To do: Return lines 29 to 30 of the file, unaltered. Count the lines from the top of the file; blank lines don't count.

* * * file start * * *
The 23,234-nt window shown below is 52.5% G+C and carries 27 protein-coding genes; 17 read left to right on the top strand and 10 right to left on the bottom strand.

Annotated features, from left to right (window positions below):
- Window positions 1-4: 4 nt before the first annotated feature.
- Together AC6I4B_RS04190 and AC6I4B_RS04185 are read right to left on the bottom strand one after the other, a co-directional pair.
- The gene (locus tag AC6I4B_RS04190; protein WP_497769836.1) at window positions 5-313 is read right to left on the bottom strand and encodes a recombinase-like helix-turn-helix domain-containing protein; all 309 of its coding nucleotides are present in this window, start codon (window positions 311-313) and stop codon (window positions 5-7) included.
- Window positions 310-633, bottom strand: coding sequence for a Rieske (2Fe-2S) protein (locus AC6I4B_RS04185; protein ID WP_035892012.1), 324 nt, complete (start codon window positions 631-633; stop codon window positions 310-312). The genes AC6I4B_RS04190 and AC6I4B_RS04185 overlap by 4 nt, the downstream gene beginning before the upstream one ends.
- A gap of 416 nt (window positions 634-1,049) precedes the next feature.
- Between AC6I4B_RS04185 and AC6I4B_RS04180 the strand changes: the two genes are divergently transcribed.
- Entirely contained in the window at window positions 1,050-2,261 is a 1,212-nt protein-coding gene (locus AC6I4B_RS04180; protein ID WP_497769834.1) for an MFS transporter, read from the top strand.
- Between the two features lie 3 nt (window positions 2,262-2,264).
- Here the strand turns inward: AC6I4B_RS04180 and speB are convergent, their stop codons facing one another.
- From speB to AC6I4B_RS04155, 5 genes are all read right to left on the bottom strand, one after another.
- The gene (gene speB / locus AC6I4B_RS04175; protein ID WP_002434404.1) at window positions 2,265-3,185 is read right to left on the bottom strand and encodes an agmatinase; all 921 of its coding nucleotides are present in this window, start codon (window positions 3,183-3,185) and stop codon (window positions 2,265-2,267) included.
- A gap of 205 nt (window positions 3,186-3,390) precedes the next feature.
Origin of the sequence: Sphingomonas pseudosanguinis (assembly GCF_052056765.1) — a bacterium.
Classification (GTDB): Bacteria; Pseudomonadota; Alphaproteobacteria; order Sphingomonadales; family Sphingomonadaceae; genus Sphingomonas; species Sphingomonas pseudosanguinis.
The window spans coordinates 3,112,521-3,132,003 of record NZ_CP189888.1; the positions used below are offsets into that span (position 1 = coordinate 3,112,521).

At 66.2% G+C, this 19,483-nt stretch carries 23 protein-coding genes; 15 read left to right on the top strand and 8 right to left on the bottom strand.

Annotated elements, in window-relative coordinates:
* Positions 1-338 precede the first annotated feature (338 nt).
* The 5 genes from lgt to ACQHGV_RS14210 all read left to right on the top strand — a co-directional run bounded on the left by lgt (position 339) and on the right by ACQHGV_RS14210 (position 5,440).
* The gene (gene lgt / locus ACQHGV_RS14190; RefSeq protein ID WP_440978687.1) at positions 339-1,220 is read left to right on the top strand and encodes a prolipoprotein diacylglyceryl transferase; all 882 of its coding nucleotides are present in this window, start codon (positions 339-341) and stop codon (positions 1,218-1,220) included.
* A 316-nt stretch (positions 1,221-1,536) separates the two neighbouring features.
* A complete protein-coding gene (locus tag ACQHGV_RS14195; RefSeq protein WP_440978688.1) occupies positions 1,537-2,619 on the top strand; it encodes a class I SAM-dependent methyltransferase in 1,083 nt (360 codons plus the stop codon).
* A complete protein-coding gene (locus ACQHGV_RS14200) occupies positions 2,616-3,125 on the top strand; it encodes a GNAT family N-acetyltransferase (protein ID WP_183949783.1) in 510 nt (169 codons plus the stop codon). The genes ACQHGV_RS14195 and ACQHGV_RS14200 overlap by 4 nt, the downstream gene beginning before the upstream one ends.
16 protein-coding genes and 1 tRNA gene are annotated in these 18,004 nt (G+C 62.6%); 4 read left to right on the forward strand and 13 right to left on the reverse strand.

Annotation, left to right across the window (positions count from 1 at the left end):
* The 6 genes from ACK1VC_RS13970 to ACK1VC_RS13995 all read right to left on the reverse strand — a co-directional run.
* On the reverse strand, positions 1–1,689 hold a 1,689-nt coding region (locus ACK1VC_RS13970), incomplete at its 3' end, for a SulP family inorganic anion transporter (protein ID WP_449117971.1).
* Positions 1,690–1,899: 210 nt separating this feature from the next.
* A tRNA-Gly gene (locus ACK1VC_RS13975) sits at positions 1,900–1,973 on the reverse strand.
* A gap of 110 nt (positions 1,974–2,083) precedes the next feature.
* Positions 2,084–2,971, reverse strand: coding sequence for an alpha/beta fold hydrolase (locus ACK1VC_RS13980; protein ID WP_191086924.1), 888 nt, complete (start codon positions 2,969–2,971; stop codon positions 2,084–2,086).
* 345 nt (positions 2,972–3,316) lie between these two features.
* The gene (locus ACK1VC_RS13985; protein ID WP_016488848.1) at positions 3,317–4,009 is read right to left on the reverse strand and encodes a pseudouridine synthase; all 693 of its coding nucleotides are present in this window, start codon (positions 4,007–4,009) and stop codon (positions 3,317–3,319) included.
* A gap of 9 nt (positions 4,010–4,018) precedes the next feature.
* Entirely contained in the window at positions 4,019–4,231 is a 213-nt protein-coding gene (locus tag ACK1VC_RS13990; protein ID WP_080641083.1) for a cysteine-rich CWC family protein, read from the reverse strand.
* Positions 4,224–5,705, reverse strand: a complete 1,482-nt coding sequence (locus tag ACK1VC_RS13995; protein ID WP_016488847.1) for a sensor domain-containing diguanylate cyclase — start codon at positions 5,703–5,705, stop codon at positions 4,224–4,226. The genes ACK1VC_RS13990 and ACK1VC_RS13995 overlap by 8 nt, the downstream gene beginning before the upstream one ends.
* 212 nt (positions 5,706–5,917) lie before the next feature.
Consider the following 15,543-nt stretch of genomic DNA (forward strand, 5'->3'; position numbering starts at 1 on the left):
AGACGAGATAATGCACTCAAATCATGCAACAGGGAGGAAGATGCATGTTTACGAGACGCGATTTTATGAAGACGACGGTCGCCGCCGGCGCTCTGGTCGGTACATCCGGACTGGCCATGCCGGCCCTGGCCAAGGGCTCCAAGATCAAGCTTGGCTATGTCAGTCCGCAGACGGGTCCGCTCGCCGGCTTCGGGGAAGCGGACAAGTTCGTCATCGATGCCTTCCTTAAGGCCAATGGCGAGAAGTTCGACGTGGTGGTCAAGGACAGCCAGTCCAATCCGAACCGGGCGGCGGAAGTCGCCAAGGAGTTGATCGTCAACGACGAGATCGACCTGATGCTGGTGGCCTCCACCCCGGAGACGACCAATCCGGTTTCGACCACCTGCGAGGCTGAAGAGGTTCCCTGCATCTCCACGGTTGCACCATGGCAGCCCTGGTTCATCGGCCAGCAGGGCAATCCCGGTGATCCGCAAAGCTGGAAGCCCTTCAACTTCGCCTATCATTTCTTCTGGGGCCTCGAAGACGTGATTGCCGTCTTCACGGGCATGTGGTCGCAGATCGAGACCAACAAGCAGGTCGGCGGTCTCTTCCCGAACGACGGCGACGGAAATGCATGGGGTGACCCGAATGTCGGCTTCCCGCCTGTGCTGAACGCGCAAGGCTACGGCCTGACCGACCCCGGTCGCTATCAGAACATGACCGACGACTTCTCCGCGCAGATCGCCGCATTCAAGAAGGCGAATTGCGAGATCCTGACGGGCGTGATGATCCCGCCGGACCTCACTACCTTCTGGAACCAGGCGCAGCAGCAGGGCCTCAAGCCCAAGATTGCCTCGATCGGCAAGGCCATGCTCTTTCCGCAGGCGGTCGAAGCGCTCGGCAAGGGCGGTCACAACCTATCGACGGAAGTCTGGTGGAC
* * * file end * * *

* On the reverse strand, positions 1–1,689 hold a 1,689-nt coding region (locus ACK1VC_RS13970), incomplete at its 3' end, for a SulP family inorganic anion transporter (protein ID WP_449117971.1).
* Positions 1,690–1,899: 210 nt separating this feature from the next.